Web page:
Apple applies for a patent for a new way to calculate a cyclist’s performance from wind resistance and other factors, suggesting they may develop a new form of power meter.
Thanks to a successful Kickstarter campaign, you could turn your bicycle into an ebike just by swapping out your front wheel, for less than half the price of the Copenhagen Wheel.
A Missouri mother is organizing a non-profit to aid the victims of hit-and-runs. Great idea, but sad that it’s even necessary.
A Chicago crash shows the difficulty bike riders face in getting justice following a hit-and-run.
Defense attorneys argue that second degree murder charges should be dropped against the — allegedly — stoned driver who killed five Kalamazoo MI bicyclists because prosecutors failed to show that a combination of amphetamine, meth, hydrocodone and tramadol would have affected his ability to drive. On the other hand, they certainly didn’t improve it.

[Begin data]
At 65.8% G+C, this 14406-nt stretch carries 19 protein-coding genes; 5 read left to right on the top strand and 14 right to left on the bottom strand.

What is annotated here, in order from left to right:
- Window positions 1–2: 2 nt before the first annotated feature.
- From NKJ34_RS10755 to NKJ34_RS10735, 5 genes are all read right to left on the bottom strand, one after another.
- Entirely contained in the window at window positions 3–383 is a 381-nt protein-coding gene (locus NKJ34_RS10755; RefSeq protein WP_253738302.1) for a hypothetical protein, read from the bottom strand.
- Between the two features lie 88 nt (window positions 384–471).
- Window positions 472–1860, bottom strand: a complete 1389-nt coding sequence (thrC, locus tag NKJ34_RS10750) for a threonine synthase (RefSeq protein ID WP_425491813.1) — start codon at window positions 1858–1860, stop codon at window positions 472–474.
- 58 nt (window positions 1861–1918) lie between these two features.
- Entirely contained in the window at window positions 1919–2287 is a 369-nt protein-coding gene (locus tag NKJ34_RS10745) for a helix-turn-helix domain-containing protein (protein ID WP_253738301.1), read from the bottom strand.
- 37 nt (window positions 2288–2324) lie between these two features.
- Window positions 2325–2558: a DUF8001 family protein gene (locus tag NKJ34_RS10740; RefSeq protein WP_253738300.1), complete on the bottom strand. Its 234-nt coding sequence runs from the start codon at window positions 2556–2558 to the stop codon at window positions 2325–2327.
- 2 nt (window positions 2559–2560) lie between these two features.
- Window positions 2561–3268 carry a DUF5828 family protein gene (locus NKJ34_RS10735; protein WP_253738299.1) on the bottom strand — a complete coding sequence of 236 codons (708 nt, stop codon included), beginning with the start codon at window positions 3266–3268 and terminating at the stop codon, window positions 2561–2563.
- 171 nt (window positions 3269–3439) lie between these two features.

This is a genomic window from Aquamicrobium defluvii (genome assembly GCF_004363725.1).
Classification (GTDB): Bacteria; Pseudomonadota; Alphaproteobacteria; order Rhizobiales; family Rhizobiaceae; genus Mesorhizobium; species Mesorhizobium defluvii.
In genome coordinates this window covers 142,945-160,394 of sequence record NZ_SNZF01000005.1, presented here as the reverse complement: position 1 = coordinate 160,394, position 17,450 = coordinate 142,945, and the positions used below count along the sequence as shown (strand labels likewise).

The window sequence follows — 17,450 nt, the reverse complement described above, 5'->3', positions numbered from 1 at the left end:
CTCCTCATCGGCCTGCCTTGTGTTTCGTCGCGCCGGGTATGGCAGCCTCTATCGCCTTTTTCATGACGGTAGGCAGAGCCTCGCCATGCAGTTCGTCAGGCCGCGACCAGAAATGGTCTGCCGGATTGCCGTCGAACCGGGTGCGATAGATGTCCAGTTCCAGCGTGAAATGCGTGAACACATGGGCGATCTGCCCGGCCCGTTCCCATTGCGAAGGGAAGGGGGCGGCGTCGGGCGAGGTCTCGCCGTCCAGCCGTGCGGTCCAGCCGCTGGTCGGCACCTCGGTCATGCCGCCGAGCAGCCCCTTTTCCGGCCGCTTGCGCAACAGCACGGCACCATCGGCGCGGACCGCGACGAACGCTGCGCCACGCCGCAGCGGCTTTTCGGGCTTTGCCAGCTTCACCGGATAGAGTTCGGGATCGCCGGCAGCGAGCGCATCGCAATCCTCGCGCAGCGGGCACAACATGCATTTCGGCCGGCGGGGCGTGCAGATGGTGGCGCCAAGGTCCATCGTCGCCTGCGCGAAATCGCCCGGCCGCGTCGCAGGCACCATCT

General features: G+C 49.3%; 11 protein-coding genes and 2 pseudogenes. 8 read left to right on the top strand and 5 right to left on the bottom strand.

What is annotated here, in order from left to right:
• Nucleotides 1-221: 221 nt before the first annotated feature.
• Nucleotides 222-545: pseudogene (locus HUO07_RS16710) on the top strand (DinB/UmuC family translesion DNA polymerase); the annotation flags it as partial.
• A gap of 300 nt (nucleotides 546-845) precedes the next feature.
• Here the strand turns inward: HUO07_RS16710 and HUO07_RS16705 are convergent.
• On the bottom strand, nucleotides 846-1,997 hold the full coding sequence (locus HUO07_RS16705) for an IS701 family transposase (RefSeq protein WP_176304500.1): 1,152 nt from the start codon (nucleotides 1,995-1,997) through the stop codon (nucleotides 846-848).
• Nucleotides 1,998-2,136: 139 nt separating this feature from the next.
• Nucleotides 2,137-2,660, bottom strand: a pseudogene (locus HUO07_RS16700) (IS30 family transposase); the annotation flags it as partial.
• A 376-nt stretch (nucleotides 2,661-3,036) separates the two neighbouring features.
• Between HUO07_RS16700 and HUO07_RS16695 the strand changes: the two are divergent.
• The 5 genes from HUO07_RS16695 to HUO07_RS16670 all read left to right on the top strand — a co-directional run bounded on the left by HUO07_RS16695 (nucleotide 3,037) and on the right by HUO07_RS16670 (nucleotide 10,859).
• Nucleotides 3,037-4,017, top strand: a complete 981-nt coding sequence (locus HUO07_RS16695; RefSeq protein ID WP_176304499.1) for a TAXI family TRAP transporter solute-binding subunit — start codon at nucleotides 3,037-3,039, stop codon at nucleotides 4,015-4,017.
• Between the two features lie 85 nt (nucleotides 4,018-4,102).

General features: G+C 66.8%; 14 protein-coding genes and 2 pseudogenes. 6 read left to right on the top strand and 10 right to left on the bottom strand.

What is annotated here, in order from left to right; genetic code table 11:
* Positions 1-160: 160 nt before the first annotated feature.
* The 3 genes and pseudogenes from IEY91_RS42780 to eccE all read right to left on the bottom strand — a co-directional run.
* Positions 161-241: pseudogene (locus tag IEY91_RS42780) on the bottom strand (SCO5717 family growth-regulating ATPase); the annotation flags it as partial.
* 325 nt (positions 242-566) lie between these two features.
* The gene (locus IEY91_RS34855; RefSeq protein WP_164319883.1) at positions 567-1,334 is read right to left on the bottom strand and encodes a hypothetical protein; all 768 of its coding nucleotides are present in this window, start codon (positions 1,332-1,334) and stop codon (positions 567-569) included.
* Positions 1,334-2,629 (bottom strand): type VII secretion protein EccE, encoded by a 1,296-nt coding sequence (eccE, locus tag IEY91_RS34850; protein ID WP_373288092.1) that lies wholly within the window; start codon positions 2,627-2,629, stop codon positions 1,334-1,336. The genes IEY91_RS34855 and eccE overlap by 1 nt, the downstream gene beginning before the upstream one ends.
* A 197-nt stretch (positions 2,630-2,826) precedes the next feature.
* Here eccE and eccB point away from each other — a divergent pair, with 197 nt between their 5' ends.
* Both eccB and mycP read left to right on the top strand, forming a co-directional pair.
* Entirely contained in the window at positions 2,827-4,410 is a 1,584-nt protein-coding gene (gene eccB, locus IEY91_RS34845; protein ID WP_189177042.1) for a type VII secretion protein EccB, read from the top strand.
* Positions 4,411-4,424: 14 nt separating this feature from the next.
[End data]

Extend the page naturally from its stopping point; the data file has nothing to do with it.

Now that’s what I call a bike tour. The owner of a Rhode Island bar plans to ride across the US sampling microbrews along the way to raise awareness of Multiple Sclerosis.
A local news site asks if South Carolina’s Hilton Head Island is doing enough to keep bicyclists safe; the only gold-level bicycle friendly community in the Southeast, it ranks just 17th out of 20 in terms of safety.
Friends have started a crowdfunding campaign to raise funds for Florida bike advocate and bicycle writer Alan Snel, who was injured in a collision last week; it has raised nearly $6,400 of the $10,000 goal as of Thursday night.
A globe trotting guide to bicycling through the wine country, from Napa to Tuscany.